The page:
We are no longer building saddle trees. We have two saddle fit videos available on our westernsaddlefit.com websiteWestern Saddle Fit - The Basics, aimed at riders, is available either on DVD or streaming on Vimeo while the six hour series Well Beyond the Basics, aimed more for professionals but understandable by anyone, is available by streaming on Vimeo. (We left this website up because we have had many requests to keep the information available.)

Swell Fork Styles A to L

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What the Name Means

As we discuss in our main Swell Forks page, the names of the different forks now really apply to the shape only, although originally these names could have stood for a specific stock thickness, gullet height and width.  The shapes are stretched or squashed a bit depending on the change in these specifications but we try to keep the fork shape, determined by the top slope, side shape and back shape, as consistent as possible.  These are just some examples of the trees we have built.  We can work with you to build any fork style you want.

Horn Specifications

All these styles originated with metal horns, but wood post horns on swell forks are becoming more popular all the time.  This does affect the gullet thickness and therefore the hand hole and gullet height relationship.  (Please see Avoiding the Withers for further explanation.)  All the variations in horn specifications are completely independent of the fork style.

Arizona Roper

The back sweep added to this fork with minimal top slope and a straight undercut to the sides makes this a distinctive style fork.

Arizona_Roper_3_3l4_ST_1005041.jpg Arizona_Roper_12_1005041.jpg
  Arizona Roper fork, 3 3/4" stock plus backsweep   12 inch Arizona Roper fork



With a very rounded shape due to a moderate slope to the top and minimal and low undercut, this is a fork shape that works well at a smaller width.  12” is most common, but for people who want a lighter weight saddle an 11” Bowman often is chosen.  Most are leaned ahead, though we have made a few stood up Bowman forks.

Bowman_3_3l4_ST_0906085.jpg Bowman_WP_4_1l2_ST_0901002.jpg
 Bowman fork, 3 3/4" stock thickness  Wood Post Bowman fork, 4 1/4" stock thickness
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  11" Bowman fork  11" wood post Bowman fork
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  12" Bowman fork   12" wood post Bowman fork


Buster Welch 

The original Buster Welch was a stood up fork, though we have also leaned it ahead when asked.  It is rounded all the way down to the bars with no undercut on the side.  13” is the most common width, though we have made 12” and 12 ½” also.

Buster_Welch_leaned_ahead_3_3l4_ST_0802023.jpg Buster_Welch_stood_up_4_ST_0905051.jpg
  Buster Welch fork, leaned ahead, 3 3/4" stock   Buster Welch fork, stood up, 4" stock thickness
Buster_Welch_12_0908110.jpg Buster_Welch_12_1l2_0807091.jpg
  12" Buster Welch fork   12 1/2" Buster Welch fork
  13" Buster Welch fork  


Chuck Sheppard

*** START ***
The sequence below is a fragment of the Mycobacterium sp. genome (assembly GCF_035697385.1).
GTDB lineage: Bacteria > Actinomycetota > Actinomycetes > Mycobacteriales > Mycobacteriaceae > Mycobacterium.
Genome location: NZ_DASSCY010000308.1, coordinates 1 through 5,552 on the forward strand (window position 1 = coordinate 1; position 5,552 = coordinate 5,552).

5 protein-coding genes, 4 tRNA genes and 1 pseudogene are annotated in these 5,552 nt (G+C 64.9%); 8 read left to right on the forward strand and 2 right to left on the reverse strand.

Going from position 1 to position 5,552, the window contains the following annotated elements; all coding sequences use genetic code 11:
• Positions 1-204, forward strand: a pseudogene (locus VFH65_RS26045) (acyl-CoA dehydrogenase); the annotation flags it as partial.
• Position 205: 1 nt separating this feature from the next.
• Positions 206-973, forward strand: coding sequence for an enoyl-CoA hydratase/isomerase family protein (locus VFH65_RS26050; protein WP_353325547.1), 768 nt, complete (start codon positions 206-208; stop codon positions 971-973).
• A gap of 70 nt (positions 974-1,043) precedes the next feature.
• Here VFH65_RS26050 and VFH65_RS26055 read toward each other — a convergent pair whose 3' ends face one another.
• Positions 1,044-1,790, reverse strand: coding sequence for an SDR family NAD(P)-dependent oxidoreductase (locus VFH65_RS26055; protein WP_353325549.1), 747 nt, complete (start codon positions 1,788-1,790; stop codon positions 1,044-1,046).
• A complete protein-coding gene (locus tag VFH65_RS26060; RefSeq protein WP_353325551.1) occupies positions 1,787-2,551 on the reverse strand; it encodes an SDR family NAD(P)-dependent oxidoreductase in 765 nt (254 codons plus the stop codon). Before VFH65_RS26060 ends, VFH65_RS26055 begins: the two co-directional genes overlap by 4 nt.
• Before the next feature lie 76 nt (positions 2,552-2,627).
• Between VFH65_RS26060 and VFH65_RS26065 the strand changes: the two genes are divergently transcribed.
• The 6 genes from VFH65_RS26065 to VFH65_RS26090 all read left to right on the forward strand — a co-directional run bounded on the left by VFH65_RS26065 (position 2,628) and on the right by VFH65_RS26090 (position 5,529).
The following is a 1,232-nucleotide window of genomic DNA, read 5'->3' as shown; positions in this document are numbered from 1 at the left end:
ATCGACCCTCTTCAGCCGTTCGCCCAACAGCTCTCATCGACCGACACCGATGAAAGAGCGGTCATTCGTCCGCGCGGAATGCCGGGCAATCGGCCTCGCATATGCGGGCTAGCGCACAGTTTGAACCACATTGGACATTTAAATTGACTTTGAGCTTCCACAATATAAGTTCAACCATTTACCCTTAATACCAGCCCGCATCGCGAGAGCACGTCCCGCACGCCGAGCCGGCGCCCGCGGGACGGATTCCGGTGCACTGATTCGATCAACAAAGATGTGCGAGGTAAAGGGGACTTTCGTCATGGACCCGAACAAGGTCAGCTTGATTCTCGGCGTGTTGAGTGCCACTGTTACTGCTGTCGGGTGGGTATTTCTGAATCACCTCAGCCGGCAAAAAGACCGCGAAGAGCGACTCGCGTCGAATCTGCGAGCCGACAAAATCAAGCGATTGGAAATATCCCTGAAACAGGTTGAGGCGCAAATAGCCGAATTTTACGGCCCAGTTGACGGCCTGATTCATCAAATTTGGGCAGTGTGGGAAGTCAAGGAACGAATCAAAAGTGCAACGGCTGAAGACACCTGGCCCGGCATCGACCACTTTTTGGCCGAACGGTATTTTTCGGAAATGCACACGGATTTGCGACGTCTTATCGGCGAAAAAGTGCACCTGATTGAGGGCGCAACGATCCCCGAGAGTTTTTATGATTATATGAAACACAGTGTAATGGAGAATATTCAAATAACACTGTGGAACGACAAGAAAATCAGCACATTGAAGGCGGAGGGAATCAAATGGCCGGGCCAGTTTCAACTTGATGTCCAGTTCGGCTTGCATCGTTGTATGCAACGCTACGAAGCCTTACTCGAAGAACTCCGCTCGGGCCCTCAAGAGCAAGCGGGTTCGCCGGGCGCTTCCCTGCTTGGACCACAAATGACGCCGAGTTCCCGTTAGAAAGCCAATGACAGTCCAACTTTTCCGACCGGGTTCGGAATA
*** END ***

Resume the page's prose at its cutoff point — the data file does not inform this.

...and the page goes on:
We have also seen this fork style spelled as a Chuck Shepard and Chuck Shepherd, though we believe the original name was spelled Sheppard.  We have made Chuck Sheppards from 11” to 13 ½” wide, but due to amount of top slope it has, it is best at narrower widths.  12” is the most common order we get for width.

Chuck_Sheppard_3_3l4_ST_0807083.jpg Chuck_Sheppard_4_1l4_ST_0902029.jpg
  Chuck Sheppard fork, 3 3/4" stock thickness   Wood Post Chuck Sheppard fork, 4 1/4" stock
    11" wood post Chuck Sheppard fork
Chuck_Sheppard_12_1l2_0611143.jpg Chuck_Sheppard_12_WP_0610134.jpg
  12 1/2" Chuck Sheppard fork   12" wood post Chuck Sheppard fork
Chuck_Sheppard_13_0710106.jpg Chuck_Sheppard_13_WP_0911151.jpg
  13" Chuck Sheppard fork   13" wood post Chuck Sheppard fork


Dee Pickett

This is another fork style with lots of top slope, slightly more than a Chuck Sheppard, but the undercut comes up the sides more than on a Chuck Sheppard.

Dee_Picket_3_3l4_0911146.jpg Dee_Picket_12_0911146.jpg
  Dee Pickett fork, 3 3/4" stock thickness   12" Dee Pickett fork


High Country 

The High Country pattern was developed by Matt Eberle, a well respected maker of cowboy rigs from High River, Alberta.  His original pattern, moderate top slope and no undercut on the sides, was developed so that he could easily cover it without a welt.  It was 12 ½” wide and designed to be a stood up fork.  We have made them from 11” to 13” wide, with most stood up but the occasional one leaned ahead.  A wood post horn on a High Country is a pretty common order.

High_Country_3_3l4_ST_0709105.jpg High_Country_4_1l4_ST_1008072.jpg
  High Country fork, stood up, 3 3/4" stock thickness   Wood Post High Country fork, stood up, 4 1/4" stock
    11" wood post High Country fork
High_Country_12_0910135.jpg High_Country_12_WP_1002011.jpg
  12" High Country fork   12" wood post High Country fork
High_Country_12_1l2_0810144.jpg High_Country_12_1l2_WP_1010108.jpg
  12 1/2" High Country fork   12 1/2" wood post High Country fork
High_Country_13_ST_0807082.jpg High_Country_13_WP_0808101.jpg
  13" High Country fork   13" wood post High Country fork



We have also seen this name spelled Lieuallen, Lieullen, and Lieuellen, but we use the Louellen spelling for simplicity’s sake.  This fork has the same style of undercut on the sides as the Modified Association, but it has more top slope to it.  The most common width we build is 12”, though 13” is not uncommon and we have made them as wide as 14”.

Louellen_3_3l4_ST_1004033.jpg Louellen_4_1l4_ST_0710117.jpg
  Louellen fork, 3 3/4" stock thickness   Wood Post Louellen fork, 4 1/4" stock thickness
Louellen_12_1004033_back.jpg Louellen_12_WP_1011110.jpg
  12" Louellen fork   12" wood post Louellen fork
Louellen_13_0912162.jpg Louellen_13_WP__0710117.jpg
  13" Louellen fork   13" wood post Louellen fork
    14" wood post Louellen fork


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